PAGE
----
Saturday 20 March 2010

Lent 5 2010 Mary annoints Jesus at Bethany

John 12v1-8 Mary anoints Jesus for his burial

Each of the gospels has an anointing story, Marks is (14:3-9) is the closest to John's account,
He is anointed as one would anoint a corpse. John presents Jesus as one who is about to die for the sins of all, an act of devotion with clear regal and messianic meaning, a symbolic anticipation of Jesus' burial and his departure, but threir are also links with the washing of the disciples' feet by Jesus and the treachery of Judas.
Six days before Passover Jesus was at Lazarus house, being in Bethany where he had raised Lazarus to life. A dinner is given in his honour
With people reclining at the table on cushions around a low table.
Mariam or Mary of Bethany is mentioned in the gospels of Luke and John. In Luke she is described as the one who sat and listened to Jesus while Martha busied herself in the kitchen, Lk.10:38-42.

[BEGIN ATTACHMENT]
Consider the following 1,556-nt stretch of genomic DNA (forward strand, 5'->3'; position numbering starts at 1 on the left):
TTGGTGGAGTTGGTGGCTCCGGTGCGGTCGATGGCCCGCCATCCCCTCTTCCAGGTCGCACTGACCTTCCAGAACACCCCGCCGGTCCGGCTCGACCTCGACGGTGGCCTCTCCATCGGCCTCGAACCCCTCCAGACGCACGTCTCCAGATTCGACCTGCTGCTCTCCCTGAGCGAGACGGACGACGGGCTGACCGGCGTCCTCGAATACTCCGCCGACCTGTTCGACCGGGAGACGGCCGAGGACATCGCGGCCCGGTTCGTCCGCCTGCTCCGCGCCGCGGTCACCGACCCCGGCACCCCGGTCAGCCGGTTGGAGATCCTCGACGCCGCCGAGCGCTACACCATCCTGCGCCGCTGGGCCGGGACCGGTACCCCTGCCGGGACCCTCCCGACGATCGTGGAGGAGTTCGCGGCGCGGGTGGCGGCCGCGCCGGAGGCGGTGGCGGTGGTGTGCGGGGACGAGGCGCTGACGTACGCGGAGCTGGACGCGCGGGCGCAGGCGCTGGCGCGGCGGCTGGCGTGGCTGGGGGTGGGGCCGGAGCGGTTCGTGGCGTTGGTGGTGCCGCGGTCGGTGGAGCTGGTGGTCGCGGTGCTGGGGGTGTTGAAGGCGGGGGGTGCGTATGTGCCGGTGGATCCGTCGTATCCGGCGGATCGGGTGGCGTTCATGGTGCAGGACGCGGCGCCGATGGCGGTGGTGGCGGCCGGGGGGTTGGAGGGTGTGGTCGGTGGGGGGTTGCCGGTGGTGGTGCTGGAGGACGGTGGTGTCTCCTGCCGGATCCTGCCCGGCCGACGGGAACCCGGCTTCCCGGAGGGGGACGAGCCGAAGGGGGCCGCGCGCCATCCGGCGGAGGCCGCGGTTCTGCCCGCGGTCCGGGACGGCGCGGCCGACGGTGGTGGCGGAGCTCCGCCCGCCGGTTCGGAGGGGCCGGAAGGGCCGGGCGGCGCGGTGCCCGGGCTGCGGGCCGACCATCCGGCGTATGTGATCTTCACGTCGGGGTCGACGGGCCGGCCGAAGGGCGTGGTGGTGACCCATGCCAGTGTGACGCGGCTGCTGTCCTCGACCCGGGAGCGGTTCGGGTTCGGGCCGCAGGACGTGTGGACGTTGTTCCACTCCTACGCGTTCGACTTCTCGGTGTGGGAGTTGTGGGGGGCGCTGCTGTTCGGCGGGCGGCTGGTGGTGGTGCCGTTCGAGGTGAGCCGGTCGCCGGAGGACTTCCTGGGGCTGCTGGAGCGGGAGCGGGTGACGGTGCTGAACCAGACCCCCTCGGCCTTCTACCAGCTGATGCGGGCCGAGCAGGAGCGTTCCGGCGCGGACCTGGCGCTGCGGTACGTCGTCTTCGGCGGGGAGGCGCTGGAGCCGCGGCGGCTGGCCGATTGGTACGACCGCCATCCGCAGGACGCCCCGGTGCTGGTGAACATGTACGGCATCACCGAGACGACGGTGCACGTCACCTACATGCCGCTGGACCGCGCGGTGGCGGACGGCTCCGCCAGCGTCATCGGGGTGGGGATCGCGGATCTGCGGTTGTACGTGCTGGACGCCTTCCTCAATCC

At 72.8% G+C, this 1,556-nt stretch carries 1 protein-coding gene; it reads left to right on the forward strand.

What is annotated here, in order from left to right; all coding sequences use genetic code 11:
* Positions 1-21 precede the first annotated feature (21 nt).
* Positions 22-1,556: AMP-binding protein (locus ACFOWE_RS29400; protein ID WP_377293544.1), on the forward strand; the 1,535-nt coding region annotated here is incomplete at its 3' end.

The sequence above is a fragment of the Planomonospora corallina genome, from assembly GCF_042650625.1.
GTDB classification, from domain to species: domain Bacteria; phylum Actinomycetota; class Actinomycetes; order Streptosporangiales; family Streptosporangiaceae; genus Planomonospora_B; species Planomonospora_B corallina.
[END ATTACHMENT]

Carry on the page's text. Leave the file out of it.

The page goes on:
Mary poured a Roman pound (325 grams, roughly one pint or half a litre) of perfume on Jesus. It was myrrh, extracted from the Balsam plant, also a common term for aromatic oil in general. Nard is the aromatic oil from spikenard. Spikenard by itself is too strong to be applied to the skin so it would be diluted with a rubbing oil, like pistachio nut oil. For anointing the dead it would be highly concentrated, and therefore, very expensive, in which case the word pure may mean strong or concentrated.
The house was filled with the fragrance from the perfume.

Judas Iscariot who was later the one who betrayed him, (betray meaning- to deliver over) asked “Why was this aromatic oil not sold for three hundred denarii and given to poor?”. One denarii was a day's wage at that time.
Judas had his failings recorded for eternity in the scriptures.
The writer adds that he said this not because the poor meant anything to him, but because he was a thief, as he was in charge of the money, and he stole from what was put in it.
“Leave her alone” said Jesus. As a follower of Jesus, she has kept this oil for his death and embalming, and out of devotion, sensing that his death is imminent, she symbolically performs the embalming at this moment.
“For the poor are always with you but you will not always have me”, a statement that reflects the Old Testament rabbinic theology that a work of mercy like preparing someone for burial exceeded a work of justice like almsgiving.



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